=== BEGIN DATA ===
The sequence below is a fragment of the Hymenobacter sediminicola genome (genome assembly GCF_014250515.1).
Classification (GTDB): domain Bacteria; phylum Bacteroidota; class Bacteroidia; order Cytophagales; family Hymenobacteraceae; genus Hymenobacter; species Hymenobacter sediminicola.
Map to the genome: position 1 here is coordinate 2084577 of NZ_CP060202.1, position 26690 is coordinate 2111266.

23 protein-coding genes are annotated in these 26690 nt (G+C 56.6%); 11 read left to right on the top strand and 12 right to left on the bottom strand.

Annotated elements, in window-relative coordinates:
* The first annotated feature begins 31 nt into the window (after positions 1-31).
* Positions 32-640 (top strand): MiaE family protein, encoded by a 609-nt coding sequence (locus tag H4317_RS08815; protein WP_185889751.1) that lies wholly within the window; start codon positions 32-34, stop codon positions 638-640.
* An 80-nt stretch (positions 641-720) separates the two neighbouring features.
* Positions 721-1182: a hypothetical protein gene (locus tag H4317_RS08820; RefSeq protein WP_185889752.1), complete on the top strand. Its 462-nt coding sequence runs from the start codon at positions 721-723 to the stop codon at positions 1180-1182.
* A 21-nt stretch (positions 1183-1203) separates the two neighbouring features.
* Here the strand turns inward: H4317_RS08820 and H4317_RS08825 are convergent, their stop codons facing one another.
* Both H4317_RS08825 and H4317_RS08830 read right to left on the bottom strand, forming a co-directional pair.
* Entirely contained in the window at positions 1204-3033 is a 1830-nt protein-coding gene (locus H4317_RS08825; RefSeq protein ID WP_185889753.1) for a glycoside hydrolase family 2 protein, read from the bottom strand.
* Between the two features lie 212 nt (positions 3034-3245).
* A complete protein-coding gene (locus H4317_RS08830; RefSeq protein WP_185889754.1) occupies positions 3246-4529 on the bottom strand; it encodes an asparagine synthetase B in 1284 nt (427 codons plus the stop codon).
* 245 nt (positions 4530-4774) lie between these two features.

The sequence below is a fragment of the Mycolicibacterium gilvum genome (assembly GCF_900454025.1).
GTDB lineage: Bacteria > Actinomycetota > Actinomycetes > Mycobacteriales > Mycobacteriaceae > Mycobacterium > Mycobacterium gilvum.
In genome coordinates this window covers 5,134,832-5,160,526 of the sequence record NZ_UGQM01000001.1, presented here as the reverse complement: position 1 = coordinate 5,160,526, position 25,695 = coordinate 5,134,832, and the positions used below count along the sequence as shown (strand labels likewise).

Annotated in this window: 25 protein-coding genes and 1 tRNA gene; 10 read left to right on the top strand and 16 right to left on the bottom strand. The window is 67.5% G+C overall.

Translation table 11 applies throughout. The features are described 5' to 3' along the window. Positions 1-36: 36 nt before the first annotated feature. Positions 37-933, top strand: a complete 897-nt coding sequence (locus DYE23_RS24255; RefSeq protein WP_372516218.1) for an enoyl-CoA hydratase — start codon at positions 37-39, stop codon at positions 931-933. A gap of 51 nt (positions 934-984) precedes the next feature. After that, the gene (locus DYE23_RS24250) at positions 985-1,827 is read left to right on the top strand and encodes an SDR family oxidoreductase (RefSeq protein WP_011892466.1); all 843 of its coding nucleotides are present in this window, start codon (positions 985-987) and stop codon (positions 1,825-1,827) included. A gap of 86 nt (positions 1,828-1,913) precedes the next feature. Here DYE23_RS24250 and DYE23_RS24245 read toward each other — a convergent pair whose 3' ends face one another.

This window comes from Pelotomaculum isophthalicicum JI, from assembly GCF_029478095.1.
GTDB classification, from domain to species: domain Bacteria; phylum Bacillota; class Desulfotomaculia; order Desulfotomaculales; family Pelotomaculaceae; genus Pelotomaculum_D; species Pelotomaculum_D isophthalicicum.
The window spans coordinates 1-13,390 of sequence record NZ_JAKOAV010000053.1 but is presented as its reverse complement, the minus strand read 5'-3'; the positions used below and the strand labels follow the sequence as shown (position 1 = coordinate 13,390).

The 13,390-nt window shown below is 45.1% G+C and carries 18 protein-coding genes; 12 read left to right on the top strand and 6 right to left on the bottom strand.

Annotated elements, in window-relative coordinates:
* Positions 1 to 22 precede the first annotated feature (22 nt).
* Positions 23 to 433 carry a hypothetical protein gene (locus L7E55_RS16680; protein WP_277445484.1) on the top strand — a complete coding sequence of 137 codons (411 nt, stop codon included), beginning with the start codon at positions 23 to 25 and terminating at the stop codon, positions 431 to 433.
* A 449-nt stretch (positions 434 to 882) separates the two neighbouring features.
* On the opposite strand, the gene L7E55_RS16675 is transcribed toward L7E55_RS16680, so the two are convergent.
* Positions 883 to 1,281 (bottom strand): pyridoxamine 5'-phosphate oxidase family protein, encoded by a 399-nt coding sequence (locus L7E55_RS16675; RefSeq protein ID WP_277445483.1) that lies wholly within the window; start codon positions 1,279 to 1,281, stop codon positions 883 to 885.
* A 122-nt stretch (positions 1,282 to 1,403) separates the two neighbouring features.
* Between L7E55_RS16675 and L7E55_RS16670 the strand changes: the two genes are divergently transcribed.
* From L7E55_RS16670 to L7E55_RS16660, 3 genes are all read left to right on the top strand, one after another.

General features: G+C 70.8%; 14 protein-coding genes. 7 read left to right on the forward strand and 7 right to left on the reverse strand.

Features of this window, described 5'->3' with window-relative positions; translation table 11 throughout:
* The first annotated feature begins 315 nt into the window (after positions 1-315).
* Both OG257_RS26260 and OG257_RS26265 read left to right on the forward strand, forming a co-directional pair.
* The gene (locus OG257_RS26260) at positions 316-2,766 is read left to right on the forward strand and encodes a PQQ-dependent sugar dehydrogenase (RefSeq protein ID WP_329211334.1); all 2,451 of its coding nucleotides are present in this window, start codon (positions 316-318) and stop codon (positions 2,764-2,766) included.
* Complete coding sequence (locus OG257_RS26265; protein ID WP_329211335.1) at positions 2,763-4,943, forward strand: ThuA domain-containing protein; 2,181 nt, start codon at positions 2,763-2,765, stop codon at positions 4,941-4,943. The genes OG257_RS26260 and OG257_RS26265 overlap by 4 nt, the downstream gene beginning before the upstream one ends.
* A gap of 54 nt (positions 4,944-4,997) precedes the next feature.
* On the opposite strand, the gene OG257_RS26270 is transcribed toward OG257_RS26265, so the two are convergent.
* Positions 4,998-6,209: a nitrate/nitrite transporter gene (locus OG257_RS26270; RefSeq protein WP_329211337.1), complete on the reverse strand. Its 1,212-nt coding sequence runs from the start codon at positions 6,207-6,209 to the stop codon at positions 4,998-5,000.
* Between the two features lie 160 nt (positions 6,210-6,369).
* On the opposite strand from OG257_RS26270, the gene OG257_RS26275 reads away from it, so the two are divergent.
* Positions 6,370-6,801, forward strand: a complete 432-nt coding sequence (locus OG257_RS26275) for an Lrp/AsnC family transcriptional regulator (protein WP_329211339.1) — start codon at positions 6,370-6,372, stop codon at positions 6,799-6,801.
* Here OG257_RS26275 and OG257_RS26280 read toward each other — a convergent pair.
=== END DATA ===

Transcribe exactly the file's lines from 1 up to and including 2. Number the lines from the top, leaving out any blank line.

The sequence below is a fragment of the Hymenobacter sediminicola genome (genome assembly GCF_014250515.1).
Classification (GTDB): domain Bacteria; phylum Bacteroidota; class Bacteroidia; order Cytophagales; family Hymenobacteraceae; genus Hymenobacter; species Hymenobacter sediminicola.